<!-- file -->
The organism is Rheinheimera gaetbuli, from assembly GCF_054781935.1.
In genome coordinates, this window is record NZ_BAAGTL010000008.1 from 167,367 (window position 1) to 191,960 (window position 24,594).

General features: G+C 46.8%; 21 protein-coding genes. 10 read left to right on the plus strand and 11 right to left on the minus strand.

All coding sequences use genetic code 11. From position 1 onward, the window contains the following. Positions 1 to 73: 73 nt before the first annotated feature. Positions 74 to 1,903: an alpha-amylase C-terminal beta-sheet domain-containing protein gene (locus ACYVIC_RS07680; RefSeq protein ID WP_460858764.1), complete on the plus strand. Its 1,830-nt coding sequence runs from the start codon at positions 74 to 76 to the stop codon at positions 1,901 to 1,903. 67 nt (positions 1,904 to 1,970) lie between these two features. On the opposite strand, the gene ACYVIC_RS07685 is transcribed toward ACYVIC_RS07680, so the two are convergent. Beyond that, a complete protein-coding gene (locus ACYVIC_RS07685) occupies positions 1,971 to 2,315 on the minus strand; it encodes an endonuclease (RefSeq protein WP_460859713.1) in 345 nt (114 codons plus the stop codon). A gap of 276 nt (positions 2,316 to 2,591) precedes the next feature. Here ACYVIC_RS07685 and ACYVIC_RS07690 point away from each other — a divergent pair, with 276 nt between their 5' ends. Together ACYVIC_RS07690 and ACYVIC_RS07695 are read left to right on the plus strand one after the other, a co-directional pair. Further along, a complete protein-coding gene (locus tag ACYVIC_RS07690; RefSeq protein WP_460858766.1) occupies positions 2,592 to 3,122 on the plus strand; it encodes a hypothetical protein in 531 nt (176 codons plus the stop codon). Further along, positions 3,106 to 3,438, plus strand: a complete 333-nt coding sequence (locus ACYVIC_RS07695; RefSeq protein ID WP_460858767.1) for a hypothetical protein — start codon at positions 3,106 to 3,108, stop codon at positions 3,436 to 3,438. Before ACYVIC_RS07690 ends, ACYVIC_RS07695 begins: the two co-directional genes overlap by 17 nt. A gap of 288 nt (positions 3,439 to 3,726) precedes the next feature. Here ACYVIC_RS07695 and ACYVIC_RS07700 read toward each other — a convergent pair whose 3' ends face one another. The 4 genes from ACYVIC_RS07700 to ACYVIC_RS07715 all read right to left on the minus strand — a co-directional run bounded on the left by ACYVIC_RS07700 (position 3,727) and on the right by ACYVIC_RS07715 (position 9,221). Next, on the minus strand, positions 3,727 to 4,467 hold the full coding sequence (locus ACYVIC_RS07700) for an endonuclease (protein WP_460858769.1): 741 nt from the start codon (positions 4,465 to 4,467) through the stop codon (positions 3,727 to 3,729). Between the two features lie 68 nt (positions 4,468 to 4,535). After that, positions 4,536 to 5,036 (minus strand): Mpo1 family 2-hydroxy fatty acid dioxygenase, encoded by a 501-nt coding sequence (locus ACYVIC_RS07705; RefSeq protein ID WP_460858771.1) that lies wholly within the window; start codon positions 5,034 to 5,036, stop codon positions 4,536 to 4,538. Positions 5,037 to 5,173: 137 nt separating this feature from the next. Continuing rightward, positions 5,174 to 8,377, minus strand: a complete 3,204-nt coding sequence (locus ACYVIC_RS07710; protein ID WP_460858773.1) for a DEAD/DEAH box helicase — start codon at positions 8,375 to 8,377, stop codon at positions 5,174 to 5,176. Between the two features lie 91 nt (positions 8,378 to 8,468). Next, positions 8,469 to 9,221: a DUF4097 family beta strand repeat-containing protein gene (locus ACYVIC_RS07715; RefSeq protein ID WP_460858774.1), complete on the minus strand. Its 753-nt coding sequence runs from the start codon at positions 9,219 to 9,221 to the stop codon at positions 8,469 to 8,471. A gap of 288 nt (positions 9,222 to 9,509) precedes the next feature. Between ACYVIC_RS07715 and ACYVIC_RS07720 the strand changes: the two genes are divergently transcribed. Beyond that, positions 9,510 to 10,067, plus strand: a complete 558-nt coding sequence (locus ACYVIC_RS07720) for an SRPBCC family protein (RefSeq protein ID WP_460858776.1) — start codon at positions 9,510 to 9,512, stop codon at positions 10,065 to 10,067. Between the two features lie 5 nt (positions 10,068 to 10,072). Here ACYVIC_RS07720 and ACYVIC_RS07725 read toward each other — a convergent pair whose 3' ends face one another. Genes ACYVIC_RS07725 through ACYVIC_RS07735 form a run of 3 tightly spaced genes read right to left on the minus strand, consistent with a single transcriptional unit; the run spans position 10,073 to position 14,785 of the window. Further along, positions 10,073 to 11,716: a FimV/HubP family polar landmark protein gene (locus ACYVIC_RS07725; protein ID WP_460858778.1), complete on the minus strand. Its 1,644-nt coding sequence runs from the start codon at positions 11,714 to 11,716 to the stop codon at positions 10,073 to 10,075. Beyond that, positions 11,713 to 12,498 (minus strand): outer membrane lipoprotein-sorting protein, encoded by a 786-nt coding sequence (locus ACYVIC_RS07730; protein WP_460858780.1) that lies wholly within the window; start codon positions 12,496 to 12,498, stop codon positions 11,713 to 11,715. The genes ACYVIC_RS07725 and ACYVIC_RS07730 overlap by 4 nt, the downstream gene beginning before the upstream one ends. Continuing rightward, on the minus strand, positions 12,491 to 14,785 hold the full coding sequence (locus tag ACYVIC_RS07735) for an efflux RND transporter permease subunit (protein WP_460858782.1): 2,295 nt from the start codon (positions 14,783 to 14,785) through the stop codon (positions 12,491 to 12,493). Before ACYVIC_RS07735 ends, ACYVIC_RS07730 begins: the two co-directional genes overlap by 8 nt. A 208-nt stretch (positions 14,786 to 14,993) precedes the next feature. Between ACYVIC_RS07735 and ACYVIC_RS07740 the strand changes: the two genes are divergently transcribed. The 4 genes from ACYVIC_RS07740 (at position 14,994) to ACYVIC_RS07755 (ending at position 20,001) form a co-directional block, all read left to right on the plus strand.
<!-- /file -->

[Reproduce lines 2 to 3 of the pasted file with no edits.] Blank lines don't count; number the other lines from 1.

In genome coordinates, this window is record NZ_BAAGTL010000008.1 from 167,367 (window position 1) to 191,960 (window position 24,594).

General features: G+C 46.8%; 21 protein-coding genes. 10 read left to right on the plus strand and 11 right to left on the minus strand.